Review: The Bungalow

Why I picked it: I read The Violets of March earlier this year and since I loved the writing style and storytelling... I had to read The Bungalow.

The Manic Mommies Book Club read and discussed The Violets of March with Sarah Jio last summer.  Click here to listen/download our discussion.

Synopsis: In the summer of 1942, twenty-one-year-old Anne Calloway, newly engaged, sets off to serve in the Army Nurse Corps on the Pacific island of Bora-Bora. More exhilarated by the adventure of a lifetime than she ever was by her predictable fiancé, she is drawn to a mysterious soldier named Westry, and their friendship soon blossoms into hues as deep as the hibiscus flowers native to the island. Under the thatched roof of an abandoned beach bungalow, the two share a private world-until they witness a gruesome crime, Westry is suddenly redeployed, and the idyll vanishes into the winds of war.

A timeless story of enduring passion, The Bungalow chronicles Anne's determination to discover the truth about the twin losses-of life, and of love-that have haunted her for seventy years.

Type: Historical Fiction

Quick Take: I'm so happy that I was sick last weekend... creating time to read this novel in two days.  I was completely absorbed in Anne's story. It's a love story at it's core but it's also a reminder of the sacrifices many made during WWII. 

Jio's storytelling is brilliant, it felt like I was in Bora Bora watching lives change.  Friendships are tested, love is found and lost (sometimes by death) and there is plenty of heartbreak.  Ultimately this is a story of love and perseverance in tough times.  There's so much I want to share... but I don't want to ruin the story.  Let me just say that I couldn't put this book down.

Read it!

Rating: 5/5 stars
Country: Tahiti (Bora-Bora)
Source: NetGalley

Review: Deep Down True

Why I picked it: Manic Mommies Book Club (August 2011)

Synopsis: Newly divorced Dana Stellgarten has always been unfailingly nice—even to telemarketers—but now her temper is wearing thin. Money is tight, her kids are reeling from their dad's departure, and her Goth teenage niece has just landed on her doorstep. As she enters the slipstream of post-divorce romance and is befriended by the town queen bee, Dana finds that the tension between being true to yourself and being liked doesn't end in middle school…and that sometimes it takes a real friend to help you embrace adulthood in all its flawed complexity.

Type: Fiction

Quick Take: At the surface, Deep Down True is a story about a woman navigating divorce and rebuilding her life but you quickly learn this novel is about so much more.

Dana is juggling all aspects of life. from finding a meaningful job, discovering who her real friends are, connecting with family, and learning how to co-parent with her ex-husband.  Mix in learning to date, a niece who comes to stay and a few bumps along the way... this book makes for a good book club discussion.  Everyone will connect to at least one part of the story.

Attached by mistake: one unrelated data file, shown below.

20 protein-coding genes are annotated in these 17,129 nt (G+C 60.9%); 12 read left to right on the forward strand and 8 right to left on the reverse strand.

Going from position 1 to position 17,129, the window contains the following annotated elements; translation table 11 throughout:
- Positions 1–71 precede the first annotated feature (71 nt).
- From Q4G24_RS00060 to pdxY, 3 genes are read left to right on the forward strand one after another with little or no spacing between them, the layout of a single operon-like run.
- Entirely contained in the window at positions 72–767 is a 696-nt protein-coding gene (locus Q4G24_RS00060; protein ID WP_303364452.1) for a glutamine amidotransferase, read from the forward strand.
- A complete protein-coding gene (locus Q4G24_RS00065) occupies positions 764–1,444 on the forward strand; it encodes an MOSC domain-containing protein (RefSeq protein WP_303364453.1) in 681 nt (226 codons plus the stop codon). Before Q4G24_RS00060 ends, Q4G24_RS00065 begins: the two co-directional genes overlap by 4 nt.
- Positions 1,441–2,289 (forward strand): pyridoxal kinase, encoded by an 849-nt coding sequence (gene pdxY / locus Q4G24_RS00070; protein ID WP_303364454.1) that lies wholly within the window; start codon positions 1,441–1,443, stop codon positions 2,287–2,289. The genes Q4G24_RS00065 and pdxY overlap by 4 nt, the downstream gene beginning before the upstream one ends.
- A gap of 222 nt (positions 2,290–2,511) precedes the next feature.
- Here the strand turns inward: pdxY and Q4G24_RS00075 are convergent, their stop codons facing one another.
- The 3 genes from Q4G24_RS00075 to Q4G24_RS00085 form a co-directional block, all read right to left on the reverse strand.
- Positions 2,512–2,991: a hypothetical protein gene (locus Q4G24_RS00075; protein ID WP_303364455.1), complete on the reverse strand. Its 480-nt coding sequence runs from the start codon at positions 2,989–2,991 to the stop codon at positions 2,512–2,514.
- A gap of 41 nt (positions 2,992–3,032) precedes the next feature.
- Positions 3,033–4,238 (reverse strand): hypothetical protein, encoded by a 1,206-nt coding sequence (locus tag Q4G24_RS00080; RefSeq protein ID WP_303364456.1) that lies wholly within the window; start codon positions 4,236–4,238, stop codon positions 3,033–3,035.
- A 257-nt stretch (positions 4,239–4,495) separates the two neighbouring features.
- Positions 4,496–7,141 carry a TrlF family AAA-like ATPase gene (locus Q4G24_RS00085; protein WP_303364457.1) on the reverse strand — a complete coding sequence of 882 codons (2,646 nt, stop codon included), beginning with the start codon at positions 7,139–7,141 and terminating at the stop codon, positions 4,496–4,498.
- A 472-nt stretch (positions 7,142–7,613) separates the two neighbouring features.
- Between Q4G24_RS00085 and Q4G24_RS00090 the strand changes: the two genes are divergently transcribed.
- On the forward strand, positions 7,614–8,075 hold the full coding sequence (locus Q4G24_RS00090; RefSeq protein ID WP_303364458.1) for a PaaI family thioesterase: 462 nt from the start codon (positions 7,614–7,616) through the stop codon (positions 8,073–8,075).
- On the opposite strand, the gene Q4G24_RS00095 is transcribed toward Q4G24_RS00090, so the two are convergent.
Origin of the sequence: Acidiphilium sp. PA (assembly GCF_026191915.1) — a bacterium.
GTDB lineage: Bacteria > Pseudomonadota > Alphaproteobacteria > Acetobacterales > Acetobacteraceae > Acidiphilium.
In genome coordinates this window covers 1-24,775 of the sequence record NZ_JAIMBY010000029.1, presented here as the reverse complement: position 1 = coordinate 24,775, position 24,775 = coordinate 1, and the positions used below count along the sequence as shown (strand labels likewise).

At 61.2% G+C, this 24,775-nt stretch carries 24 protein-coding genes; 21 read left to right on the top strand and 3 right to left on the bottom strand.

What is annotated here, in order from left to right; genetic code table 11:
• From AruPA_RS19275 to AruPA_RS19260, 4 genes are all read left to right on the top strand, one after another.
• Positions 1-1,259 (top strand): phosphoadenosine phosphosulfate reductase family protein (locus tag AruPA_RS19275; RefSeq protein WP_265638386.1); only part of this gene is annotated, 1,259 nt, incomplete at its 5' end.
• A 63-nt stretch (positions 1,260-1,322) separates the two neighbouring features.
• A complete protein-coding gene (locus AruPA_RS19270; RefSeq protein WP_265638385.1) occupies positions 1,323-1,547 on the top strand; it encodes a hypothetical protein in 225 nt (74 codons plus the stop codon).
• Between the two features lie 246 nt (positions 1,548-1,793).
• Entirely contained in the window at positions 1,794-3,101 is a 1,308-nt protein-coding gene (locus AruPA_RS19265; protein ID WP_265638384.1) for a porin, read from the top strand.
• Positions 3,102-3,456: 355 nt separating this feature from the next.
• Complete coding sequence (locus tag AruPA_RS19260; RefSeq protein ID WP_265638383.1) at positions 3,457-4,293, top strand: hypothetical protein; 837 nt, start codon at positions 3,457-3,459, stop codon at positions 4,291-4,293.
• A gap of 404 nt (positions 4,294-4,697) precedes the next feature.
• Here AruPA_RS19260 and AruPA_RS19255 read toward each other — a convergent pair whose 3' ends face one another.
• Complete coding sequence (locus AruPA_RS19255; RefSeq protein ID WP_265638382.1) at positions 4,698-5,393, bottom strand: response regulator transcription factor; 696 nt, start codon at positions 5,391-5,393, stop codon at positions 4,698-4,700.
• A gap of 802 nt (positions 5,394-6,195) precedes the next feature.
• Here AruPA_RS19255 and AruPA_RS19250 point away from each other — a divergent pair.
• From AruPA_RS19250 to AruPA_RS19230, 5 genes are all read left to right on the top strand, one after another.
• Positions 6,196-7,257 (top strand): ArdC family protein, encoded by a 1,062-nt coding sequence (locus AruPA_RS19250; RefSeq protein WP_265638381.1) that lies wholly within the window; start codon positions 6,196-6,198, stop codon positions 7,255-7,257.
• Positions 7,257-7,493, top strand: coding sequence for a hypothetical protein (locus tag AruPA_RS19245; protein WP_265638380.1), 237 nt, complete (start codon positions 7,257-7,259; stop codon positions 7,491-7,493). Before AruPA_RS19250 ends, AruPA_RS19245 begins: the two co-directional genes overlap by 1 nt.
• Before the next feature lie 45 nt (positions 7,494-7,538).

Click here to listen to our lively discussion with author Juliette Fay.

Rating: 3/5 stars
Source: Personal Copy (Audio, iTunes)

Review: The Orphan Sister

Why I picked it: Manic Mommies Book Club selection.  I love it when listeners recommend books for us to read, it’s even better when the author is available to discuss the book with us!

This month we read an interesting novel about triplets, exploring the relationships of a set of identical twins and their triplet sister who shared a womb. I always read/hear about twins and their connections but have never thought about how might this be different for the triplet who doesn’t share the ‘identical’ label.

Synopsis:  Clementine Lord is not an orphan. She just feels like one sometimes. One of triplets, a quirk of nature left her the odd one out. Odette and Olivia are identical; Clementine is a singleton. Biologically speaking, she came from her own egg. Practically speaking, she never quite left it. Then Clementine’s father—a pediatric neurologist who is an expert on children’s brains, but clueless when it comes to his own daughters—disappears, and his choices, both past and present, force the family dynamics to change at last. As the three sisters struggle to make sense of it, their mother must emerge from the greenhouse and leave the flowers that have long been the focus of her warmth and nurturing.

For Clementine, the next step means retracing the winding route that led her to this very moment: to understand her father’s betrayal, the tragedy of her first lost love, her family’s divisions, and her best friend Eli’s sudden romantic interest. Most of all, she may finally have found the voice with which to share the inside story of being the odd sister out. . . .

Type: Fiction

Quick Take: We had a wonderful discussion with author Gwendolen Gross last night.  Not having sisters I tend to overlook the theme of sisterhood.  I don't do this intentionally, instead I connect to other elements in novels... so it was nice exploring sisterhood and triplet sisters on the call.